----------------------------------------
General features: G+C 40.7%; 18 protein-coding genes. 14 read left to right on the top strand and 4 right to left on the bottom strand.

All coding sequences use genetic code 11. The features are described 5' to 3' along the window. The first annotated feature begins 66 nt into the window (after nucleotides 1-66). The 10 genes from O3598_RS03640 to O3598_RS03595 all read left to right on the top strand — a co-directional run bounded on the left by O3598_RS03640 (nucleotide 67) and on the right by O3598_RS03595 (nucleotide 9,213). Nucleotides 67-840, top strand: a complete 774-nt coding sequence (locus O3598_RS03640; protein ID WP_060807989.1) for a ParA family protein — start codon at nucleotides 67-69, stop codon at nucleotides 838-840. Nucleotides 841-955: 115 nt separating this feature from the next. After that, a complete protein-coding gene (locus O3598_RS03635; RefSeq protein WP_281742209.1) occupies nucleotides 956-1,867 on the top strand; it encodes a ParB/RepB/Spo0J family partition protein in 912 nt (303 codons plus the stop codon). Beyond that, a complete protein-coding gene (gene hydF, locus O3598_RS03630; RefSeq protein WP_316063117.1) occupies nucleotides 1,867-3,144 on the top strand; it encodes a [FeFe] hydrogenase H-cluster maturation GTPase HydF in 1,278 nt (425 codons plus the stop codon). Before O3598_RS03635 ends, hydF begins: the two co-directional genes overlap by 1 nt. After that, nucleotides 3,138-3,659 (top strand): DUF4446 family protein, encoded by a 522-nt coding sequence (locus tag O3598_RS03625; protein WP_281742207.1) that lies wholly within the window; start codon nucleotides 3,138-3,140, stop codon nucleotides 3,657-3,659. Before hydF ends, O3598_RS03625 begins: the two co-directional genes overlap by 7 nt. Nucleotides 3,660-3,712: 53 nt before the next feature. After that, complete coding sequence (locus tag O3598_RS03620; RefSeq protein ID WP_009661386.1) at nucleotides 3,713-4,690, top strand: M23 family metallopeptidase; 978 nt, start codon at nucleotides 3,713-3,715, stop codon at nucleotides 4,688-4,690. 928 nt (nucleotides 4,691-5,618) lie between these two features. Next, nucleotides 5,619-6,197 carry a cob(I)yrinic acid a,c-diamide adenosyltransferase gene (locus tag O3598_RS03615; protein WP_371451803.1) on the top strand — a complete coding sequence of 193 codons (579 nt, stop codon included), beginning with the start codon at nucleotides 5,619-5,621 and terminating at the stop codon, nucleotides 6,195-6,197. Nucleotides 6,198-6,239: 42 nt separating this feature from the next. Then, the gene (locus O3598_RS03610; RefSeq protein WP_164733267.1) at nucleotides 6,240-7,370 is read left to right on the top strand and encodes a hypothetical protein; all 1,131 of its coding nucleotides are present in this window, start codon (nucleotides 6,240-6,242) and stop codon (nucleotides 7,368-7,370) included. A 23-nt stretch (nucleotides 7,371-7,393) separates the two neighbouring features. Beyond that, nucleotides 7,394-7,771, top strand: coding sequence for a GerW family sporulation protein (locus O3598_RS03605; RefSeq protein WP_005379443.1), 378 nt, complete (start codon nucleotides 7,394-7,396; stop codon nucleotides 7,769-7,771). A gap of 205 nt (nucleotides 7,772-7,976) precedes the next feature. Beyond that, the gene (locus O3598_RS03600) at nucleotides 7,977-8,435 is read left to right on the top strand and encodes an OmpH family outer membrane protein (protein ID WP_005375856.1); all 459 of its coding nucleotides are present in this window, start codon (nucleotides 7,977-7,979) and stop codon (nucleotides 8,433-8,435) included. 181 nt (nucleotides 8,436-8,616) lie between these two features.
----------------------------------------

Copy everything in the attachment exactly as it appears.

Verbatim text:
General features: G+C 40.7%; 18 protein-coding genes. 14 read left to right on the top strand and 4 right to left on the bottom strand.

All coding sequences use genetic code 11. The features are described 5' to 3' along the window. The first annotated feature begins 66 nt into the window (after nucleotides 1-66). The 10 genes from O3598_RS03640 to O3598_RS03595 all read left to right on the top strand — a co-directional run bounded on the left by O3598_RS03640 (nucleotide 67) and on the right by O3598_RS03595 (nucleotide 9,213). Nucleotides 67-840, top strand: a complete 774-nt coding sequence (locus O3598_RS03640; protein ID WP_060807989.1) for a ParA family protein — start codon at nucleotides 67-69, stop codon at nucleotides 838-840. Nucleotides 841-955: 115 nt separating this feature from the next. After that, a complete protein-coding gene (locus O3598_RS03635; RefSeq protein WP_281742209.1) occupies nucleotides 956-1,867 on the top strand; it encodes a ParB/RepB/Spo0J family partition protein in 912 nt (303 codons plus the stop codon). Beyond that, a complete protein-coding gene (gene hydF, locus O3598_RS03630; RefSeq protein WP_316063117.1) occupies nucleotides 1,867-3,144 on the top strand; it encodes a [FeFe] hydrogenase H-cluster maturation GTPase HydF in 1,278 nt (425 codons plus the stop codon). Before O3598_RS03635 ends, hydF begins: the two co-directional genes overlap by 1 nt. After that, nucleotides 3,138-3,659 (top strand): DUF4446 family protein, encoded by a 522-nt coding sequence (locus tag O3598_RS03625; protein WP_281742207.1) that lies wholly within the window; start codon nucleotides 3,138-3,140, stop codon nucleotides 3,657-3,659. Before hydF ends, O3598_RS03625 begins: the two co-directional genes overlap by 7 nt. Nucleotides 3,660-3,712: 53 nt before the next feature. After that, complete coding sequence (locus tag O3598_RS03620; RefSeq protein ID WP_009661386.1) at nucleotides 3,713-4,690, top strand: M23 family metallopeptidase; 978 nt, start codon at nucleotides 3,713-3,715, stop codon at nucleotides 4,688-4,690. 928 nt (nucleotides 4,691-5,618) lie between these two features. Next, nucleotides 5,619-6,197 carry a cob(I)yrinic acid a,c-diamide adenosyltransferase gene (locus tag O3598_RS03615; protein WP_371451803.1) on the top strand — a complete coding sequence of 193 codons (579 nt, stop codon included), beginning with the start codon at nucleotides 5,619-5,621 and terminating at the stop codon, nucleotides 6,195-6,197. Nucleotides 6,198-6,239: 42 nt separating this feature from the next. Then, the gene (locus O3598_RS03610; RefSeq protein WP_164733267.1) at nucleotides 6,240-7,370 is read left to right on the top strand and encodes a hypothetical protein; all 1,131 of its coding nucleotides are present in this window, start codon (nucleotides 6,240-6,242) and stop codon (nucleotides 7,368-7,370) included. A 23-nt stretch (nucleotides 7,371-7,393) separates the two neighbouring features. Beyond that, nucleotides 7,394-7,771, top strand: coding sequence for a GerW family sporulation protein (locus O3598_RS03605; RefSeq protein WP_005379443.1), 378 nt, complete (start codon nucleotides 7,394-7,396; stop codon nucleotides 7,769-7,771). A gap of 205 nt (nucleotides 7,772-7,976) precedes the next feature. Beyond that, the gene (locus O3598_RS03600) at nucleotides 7,977-8,435 is read left to right on the top strand and encodes an OmpH family outer membrane protein (protein ID WP_005375856.1); all 459 of its coding nucleotides are present in this window, start codon (nucleotides 7,977-7,979) and stop codon (nucleotides 8,433-8,435) included. 181 nt (nucleotides 8,436-8,616) lie between these two features.